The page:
During our young days, we had an iron box – Theppu Petti – heated by burning coconut shells to embers. The iron box was not made of iron, but brass, weighing over five kilograms. It had a cover over a hollow cavity with holes on either side, looking more like our eyes. These eye-lets acted as air-vents to keep the embers glowing.
A metallic flap attached at the back covered the cavity. On top of the cover was a teak handle, hand-carved to fit the operator’s hand. The ‘Delta’ shaped base, called the sole, facilitated easy gliding of the Theppu Petti over the cloth under it. The sole was heated to about 200°C by the burning embers.
Theppu Petti is the predecessor to the modern electric steam iron. The electric iron was invented in 1882 by New Yorker Henry W Seely. His iron weighed almost seven kilograms and took a long time to warm up. Irons gradually became smaller until they resembled the type we have in our homes today.
The iron box did its job of pressing a piece of cloth to remove creases using a combination of a hard surface, and heat and pressure that pressed on the fibres of the clothes, stretching and flattening them.
Using a Theppu Petti to iron a piece of cloth, the operation commenced with placing the monstrous looking object on a metallic ring on the table. The metallic ring protected the table from getting burnt. The ironing table back then was nowhere akin to the modern ironing boards, but was a multi-purpose large table (mostly the dining or study table) covered with an old blanket and a bed sheet.
Four or five coconut shell-halves were placed in the hollow cavity of the Theppu Petti and burnt to embers, which took about 15 minutes. These embers emitted constant heat for a long time and maintained a near constant temperature. Kerala households had a large stock of coconut shells and burning them in the iron box were their primary use. Some used charcoal in place of the coconut shells.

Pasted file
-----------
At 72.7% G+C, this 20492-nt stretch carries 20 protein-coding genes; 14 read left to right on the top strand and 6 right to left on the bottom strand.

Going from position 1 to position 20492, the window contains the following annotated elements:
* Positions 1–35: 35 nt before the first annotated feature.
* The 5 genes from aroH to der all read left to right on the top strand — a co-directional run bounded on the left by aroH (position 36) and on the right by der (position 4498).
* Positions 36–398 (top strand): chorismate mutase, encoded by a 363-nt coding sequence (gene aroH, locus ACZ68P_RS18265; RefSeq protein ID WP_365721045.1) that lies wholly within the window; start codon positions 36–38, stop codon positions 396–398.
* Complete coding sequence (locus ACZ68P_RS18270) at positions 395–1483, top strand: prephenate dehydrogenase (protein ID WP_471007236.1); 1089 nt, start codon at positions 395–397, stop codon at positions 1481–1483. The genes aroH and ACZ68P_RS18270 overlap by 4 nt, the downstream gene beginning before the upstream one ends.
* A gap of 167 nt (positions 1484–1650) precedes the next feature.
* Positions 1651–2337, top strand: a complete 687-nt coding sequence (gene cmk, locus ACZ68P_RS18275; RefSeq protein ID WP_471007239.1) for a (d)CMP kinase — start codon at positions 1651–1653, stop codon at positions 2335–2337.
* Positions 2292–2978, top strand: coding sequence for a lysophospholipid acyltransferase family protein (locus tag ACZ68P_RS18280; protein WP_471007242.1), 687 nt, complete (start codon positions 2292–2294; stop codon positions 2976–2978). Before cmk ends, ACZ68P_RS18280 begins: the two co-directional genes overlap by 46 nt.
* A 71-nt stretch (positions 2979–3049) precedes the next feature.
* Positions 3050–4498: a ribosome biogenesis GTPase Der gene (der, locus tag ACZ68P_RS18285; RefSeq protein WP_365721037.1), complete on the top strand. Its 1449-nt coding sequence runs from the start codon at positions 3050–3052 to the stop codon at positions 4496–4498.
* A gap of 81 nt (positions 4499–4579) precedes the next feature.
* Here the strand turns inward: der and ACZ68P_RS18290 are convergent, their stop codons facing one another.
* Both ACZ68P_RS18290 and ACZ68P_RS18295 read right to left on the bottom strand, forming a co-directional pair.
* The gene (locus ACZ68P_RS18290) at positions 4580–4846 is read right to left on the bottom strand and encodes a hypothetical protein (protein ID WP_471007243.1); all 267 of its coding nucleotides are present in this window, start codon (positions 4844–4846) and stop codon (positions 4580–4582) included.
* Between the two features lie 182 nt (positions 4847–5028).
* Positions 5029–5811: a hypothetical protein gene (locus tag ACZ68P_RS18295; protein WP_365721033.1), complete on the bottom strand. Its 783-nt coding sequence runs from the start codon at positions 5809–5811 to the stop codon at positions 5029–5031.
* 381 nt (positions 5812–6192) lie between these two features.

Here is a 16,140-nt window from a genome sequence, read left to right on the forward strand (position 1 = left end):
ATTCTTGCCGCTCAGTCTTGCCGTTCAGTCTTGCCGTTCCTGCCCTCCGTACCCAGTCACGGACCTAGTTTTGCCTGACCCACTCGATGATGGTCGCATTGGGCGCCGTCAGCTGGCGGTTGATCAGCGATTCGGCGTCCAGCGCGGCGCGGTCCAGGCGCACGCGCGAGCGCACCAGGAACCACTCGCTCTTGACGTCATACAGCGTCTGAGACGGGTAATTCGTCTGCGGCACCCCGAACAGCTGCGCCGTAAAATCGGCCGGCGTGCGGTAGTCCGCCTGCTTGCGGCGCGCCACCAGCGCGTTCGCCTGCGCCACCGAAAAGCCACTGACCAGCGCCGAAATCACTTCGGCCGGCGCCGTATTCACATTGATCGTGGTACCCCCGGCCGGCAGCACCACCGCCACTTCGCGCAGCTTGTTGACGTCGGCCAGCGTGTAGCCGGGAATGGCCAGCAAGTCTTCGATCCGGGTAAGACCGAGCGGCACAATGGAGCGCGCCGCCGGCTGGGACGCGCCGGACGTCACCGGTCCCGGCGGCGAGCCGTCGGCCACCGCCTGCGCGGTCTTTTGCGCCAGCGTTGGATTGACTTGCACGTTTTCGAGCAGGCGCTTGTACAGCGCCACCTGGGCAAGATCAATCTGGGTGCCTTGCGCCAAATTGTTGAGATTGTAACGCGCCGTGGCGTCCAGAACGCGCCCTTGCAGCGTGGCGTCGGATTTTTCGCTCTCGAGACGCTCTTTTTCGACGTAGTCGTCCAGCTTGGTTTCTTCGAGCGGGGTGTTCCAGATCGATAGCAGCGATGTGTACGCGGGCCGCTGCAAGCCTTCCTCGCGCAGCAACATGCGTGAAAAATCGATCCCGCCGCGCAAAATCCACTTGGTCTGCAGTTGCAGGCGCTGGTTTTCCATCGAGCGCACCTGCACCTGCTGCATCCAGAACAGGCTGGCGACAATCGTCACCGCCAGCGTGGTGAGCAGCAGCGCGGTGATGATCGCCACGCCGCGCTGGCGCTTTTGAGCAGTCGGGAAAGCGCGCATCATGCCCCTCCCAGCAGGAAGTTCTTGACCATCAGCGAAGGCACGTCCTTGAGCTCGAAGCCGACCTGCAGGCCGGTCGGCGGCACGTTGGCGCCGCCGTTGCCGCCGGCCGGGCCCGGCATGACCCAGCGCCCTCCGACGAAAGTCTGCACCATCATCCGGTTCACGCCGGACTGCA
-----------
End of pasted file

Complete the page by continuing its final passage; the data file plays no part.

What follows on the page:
When we were young, our father ironed our clothes until our eldest brother turned ten. Then he took over the operation and did the job with panache. When our youngest brother turned ten, the mantle was passed on to him and he became such an expert that he would put any professional cleaner to shame. Now it is a ritual for him on Sundays to collect the white shirts and black pants of my elder brother, an advocate, and press the entire stock for a week. He presses all my clothes while I was home and also for the entire household.
തേപ്പ് – Theppu is a modern Malayalam word which means ‘ironed’. As slang, it refers to a girl who dumps their lover when they see a better prospect. The word, though sexist, finds its way into modern Malayalam movies and social-media trolls.
While serving with the Indian Army in Maharashtra, a Priest from our Syrian Orthodox church visited me. His wife hailed from our village and her family was well known to ours. I invited him for lunch and after that took him to the shopping centre at the Cantonment as he wanted a heavy electric iron box to press his long white cassock. He couldn’t find a heavy iron box in the market as the modern one’s were light. He presumed that the Cantonment’s shopping centre would have it as the soldiers always had to press their thick uniforms.
During my next visit home, I narrated the incident to Amma and she passed her characteristic sly smile, which meant there was more to it. I prodded her and she reminisced the days of 1957 when she was just married and they moved into a small rented one-room house next to the school where Amma was teaching.
They hardly had any utensils, leave alone an iron box, which was the last priority. My Dad taught at the school in town and had to bus about 12 kilometer either way, thus had to leave early. The first Sunday, he ironed the clothes required for my mother and him using an iron box which he borrowed from the home of a senior revenue official who lived across the street. The next Sunday his request for the iron box was turned down claiming that it was under repair. Next evening my father walked in with an iron box and that today lies in the attic of our ancestral house.
“What is the connection with this old iron box and the Priest,” I asked.
Amma took a long deep breath and said “This Priest is married to the daughter of that revenue official.“